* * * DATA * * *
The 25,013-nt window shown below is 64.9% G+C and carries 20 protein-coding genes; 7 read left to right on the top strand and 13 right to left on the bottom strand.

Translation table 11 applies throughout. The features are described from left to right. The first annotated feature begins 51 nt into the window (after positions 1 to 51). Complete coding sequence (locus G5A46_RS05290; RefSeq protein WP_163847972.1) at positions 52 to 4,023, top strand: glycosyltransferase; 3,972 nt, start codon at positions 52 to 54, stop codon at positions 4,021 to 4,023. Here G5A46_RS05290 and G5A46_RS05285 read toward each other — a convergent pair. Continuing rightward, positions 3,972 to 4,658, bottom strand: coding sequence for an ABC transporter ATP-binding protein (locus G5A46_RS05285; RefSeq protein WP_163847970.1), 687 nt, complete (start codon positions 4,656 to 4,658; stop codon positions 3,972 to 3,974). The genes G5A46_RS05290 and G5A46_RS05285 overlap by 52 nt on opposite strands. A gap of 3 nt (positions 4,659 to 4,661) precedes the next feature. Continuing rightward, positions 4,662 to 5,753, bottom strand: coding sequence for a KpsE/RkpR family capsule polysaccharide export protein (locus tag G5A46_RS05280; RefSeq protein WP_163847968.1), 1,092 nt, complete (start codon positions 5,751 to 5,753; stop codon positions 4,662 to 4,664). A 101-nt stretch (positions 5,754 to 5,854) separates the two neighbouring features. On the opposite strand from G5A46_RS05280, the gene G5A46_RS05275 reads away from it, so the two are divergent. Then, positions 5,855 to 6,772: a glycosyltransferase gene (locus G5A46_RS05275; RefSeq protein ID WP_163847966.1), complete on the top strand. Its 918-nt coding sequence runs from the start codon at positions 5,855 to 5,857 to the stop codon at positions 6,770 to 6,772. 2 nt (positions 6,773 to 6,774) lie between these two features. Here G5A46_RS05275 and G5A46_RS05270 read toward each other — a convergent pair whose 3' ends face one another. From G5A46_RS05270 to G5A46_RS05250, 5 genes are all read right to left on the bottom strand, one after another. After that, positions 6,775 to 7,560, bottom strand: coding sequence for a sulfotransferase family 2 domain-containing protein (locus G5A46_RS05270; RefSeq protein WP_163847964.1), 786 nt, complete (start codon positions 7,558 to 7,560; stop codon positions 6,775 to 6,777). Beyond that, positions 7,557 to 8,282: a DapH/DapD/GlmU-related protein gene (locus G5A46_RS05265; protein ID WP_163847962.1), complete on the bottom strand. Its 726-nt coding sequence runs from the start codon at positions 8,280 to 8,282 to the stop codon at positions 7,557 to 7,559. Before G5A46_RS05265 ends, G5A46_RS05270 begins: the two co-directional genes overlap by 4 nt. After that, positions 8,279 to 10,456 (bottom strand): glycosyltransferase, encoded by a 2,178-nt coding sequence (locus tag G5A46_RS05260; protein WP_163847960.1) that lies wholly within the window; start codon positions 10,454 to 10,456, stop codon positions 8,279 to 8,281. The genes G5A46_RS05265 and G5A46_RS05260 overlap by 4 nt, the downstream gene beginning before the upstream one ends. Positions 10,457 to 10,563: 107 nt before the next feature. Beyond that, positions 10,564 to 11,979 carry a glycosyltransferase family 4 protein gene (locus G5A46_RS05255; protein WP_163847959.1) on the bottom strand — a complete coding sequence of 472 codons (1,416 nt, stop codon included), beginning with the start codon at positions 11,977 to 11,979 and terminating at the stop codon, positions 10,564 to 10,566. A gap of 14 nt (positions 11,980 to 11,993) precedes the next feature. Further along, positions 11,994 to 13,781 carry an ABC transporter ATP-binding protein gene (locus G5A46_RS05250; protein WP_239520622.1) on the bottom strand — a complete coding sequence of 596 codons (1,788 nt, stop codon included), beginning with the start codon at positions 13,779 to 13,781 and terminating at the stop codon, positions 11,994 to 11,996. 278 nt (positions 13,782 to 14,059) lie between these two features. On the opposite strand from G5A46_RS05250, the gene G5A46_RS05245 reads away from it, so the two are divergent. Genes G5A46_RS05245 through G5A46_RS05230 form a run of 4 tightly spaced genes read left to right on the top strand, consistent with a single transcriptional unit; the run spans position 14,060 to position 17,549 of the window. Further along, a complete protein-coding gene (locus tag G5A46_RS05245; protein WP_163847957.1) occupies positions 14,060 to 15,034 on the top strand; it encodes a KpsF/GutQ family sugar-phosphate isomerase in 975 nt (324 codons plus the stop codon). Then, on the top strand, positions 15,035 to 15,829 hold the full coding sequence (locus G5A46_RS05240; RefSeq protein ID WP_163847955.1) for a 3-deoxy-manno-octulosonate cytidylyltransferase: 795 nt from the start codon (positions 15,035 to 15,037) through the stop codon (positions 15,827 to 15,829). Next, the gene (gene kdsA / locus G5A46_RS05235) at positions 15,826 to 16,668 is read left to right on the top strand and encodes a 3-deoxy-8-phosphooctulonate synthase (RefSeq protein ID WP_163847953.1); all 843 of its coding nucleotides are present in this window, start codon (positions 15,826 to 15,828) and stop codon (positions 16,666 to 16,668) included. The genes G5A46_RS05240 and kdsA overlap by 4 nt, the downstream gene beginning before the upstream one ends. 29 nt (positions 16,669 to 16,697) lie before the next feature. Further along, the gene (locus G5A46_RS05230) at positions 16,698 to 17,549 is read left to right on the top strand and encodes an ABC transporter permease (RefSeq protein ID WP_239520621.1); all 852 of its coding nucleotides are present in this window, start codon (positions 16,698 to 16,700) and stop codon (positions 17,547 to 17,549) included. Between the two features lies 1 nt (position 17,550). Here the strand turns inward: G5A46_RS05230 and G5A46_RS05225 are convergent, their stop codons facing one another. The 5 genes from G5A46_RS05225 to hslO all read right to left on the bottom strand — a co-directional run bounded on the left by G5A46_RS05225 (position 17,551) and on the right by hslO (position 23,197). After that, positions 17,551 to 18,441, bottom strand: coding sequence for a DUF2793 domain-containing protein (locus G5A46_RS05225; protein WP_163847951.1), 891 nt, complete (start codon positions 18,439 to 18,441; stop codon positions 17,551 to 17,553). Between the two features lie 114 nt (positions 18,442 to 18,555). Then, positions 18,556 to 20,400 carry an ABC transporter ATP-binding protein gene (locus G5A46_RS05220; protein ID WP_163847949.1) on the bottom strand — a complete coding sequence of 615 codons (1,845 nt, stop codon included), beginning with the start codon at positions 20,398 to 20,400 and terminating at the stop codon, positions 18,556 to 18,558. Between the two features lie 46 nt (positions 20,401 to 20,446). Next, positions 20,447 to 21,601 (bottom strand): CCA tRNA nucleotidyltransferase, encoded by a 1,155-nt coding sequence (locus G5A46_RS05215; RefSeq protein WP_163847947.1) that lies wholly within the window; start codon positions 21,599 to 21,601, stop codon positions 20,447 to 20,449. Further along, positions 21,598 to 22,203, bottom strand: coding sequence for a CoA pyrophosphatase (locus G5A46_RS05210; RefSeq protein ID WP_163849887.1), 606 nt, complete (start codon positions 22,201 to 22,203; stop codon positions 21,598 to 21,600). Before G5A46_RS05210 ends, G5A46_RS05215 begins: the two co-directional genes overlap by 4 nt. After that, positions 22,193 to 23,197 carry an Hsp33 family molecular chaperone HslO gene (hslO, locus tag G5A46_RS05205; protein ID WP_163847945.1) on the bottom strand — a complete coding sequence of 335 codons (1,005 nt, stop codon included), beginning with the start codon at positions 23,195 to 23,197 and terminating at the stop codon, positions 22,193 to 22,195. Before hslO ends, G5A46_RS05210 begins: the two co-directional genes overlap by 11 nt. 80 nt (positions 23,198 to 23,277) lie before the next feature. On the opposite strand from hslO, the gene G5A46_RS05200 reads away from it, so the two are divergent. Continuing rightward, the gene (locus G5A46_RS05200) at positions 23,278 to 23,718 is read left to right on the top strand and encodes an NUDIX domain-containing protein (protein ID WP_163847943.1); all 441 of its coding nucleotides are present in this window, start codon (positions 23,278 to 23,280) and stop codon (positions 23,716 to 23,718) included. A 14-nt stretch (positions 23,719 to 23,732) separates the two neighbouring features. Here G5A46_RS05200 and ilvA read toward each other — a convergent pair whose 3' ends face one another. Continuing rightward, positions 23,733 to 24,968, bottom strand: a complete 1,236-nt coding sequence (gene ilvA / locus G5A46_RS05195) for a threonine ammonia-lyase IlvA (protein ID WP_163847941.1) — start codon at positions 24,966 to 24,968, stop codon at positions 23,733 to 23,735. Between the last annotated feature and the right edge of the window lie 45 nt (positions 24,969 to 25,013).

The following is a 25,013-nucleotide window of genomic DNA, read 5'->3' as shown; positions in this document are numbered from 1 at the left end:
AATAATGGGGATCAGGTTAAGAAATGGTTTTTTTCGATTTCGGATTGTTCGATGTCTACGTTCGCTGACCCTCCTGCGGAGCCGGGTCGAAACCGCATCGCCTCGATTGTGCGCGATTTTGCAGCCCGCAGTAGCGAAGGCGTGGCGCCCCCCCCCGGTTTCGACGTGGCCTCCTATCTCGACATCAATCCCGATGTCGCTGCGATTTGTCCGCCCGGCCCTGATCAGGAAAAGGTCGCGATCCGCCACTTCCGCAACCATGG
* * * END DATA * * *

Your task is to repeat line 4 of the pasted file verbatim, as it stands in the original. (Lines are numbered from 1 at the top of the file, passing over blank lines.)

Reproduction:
AATAATGGGGATCAGGTTAAGAAATGGTTTTTTTCGATTTCGGATTGTTCGATGTCTACGTTCGCTGACCCTCCTGCGGAGCCGGGTCGAAACCGCATCGCCTCGATTGTGCGCGATTTTGCAGCCCGCAGTAGCGAAGGCGTGGCGCCCCCCCCCGGTTTCGACGTGGCCTCCTATCTCGACATCAATCCCGATGTCGCTGCGATTTGTCCGCCCGGCCCTGATCAGGAAAAGGTCGCGATCCGCCACTTCCGCAACCATGG